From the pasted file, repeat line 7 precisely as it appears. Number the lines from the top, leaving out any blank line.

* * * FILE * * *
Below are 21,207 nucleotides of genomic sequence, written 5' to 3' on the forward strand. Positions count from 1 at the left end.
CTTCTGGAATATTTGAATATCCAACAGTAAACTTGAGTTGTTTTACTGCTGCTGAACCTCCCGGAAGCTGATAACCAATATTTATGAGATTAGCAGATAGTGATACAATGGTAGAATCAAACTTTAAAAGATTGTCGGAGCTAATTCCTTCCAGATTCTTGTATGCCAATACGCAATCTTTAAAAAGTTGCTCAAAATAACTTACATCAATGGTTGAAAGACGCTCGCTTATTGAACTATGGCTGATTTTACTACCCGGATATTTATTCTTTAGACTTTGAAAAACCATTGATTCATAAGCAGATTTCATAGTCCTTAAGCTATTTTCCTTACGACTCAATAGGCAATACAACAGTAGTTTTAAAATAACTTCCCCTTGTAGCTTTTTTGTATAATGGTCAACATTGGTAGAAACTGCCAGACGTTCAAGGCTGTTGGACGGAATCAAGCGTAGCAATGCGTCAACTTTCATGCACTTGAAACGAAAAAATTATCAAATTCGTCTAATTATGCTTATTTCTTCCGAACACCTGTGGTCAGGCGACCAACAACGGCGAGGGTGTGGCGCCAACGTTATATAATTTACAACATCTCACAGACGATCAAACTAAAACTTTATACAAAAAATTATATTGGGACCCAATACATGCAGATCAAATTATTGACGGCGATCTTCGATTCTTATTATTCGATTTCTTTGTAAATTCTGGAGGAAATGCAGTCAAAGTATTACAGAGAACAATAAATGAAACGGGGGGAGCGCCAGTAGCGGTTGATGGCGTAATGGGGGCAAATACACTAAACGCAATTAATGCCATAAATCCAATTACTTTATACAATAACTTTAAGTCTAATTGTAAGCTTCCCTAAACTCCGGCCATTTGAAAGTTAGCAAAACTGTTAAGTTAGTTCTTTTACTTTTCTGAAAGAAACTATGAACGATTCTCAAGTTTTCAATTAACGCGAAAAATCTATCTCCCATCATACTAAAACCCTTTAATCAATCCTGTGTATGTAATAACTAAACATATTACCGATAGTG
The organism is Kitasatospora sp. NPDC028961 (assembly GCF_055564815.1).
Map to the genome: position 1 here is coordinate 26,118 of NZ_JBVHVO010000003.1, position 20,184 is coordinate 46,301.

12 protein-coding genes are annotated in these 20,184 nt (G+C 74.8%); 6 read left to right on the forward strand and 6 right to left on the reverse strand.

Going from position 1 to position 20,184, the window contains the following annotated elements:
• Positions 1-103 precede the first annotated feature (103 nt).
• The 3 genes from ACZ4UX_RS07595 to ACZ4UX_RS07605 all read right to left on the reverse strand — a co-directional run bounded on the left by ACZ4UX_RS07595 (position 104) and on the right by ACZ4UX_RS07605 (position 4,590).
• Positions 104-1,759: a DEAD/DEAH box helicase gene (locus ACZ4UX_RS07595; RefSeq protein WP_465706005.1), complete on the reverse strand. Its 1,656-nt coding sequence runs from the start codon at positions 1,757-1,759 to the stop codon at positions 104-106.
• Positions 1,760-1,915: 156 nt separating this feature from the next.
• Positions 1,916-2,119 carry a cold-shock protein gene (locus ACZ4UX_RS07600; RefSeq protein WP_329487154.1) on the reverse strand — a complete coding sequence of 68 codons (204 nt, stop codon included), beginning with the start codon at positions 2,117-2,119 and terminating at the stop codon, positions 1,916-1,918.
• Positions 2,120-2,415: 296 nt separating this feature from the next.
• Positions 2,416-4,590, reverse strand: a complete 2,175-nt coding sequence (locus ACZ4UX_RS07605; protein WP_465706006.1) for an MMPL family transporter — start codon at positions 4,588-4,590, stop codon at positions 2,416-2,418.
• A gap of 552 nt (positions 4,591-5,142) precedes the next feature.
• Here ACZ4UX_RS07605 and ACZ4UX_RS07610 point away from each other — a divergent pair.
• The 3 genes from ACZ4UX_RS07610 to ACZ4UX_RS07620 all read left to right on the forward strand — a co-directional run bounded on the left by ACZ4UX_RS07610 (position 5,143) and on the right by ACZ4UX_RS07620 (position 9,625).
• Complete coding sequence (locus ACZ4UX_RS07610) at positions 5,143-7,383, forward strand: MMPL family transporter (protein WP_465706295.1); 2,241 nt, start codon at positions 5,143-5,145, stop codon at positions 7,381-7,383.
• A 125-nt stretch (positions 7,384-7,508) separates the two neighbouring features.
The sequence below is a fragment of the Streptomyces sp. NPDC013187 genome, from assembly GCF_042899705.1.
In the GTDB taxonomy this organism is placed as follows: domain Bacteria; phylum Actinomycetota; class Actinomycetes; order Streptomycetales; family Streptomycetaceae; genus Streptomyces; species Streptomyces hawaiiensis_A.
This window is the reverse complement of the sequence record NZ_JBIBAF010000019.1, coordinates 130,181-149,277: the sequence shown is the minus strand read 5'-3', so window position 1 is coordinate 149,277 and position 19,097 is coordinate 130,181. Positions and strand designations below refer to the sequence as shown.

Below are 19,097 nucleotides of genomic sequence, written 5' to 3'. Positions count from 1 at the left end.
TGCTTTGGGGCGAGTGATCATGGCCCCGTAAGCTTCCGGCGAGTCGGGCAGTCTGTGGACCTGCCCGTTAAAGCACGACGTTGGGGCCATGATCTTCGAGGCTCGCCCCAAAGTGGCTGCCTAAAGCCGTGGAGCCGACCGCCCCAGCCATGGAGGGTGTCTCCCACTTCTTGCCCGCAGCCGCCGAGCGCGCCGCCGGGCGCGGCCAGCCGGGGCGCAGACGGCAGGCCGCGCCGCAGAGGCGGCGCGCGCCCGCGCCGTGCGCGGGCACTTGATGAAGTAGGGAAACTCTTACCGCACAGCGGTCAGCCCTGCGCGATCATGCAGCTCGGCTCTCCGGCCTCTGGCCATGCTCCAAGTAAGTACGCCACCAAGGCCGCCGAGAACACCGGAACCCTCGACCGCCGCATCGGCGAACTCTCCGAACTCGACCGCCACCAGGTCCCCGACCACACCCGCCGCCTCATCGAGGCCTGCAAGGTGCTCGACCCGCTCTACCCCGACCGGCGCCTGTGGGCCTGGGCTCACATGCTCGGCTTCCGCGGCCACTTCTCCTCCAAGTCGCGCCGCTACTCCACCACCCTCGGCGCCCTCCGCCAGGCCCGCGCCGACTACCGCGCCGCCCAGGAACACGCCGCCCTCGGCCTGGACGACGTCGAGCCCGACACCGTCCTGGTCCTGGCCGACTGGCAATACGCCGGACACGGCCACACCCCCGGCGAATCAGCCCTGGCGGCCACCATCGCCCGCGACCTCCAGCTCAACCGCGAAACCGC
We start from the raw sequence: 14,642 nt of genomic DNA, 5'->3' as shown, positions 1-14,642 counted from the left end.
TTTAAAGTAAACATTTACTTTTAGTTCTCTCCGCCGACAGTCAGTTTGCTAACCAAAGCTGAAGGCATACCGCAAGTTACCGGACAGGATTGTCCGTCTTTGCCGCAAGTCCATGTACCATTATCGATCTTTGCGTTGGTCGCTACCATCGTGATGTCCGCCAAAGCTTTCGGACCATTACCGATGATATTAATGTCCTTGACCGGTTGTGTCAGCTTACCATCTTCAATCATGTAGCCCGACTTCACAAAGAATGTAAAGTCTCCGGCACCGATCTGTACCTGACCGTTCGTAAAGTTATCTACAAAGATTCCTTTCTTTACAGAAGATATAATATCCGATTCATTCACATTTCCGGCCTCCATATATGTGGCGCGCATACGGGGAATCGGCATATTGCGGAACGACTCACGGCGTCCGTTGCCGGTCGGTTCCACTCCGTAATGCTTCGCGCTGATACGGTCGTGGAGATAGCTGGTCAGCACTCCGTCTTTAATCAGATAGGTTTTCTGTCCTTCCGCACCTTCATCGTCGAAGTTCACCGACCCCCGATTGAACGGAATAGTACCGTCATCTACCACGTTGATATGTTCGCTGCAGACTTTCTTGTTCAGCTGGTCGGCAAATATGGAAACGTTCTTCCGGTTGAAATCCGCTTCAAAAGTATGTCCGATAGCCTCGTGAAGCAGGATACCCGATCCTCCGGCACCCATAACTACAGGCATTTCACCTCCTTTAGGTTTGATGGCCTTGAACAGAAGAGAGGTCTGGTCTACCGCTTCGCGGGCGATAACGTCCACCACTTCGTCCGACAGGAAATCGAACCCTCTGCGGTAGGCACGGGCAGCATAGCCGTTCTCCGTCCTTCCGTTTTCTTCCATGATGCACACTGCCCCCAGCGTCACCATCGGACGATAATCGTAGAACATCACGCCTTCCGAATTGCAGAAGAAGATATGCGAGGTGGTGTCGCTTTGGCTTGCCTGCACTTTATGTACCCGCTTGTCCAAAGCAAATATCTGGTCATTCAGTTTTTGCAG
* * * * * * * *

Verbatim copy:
• Positions 1-103 precede the first annotated feature (103 nt).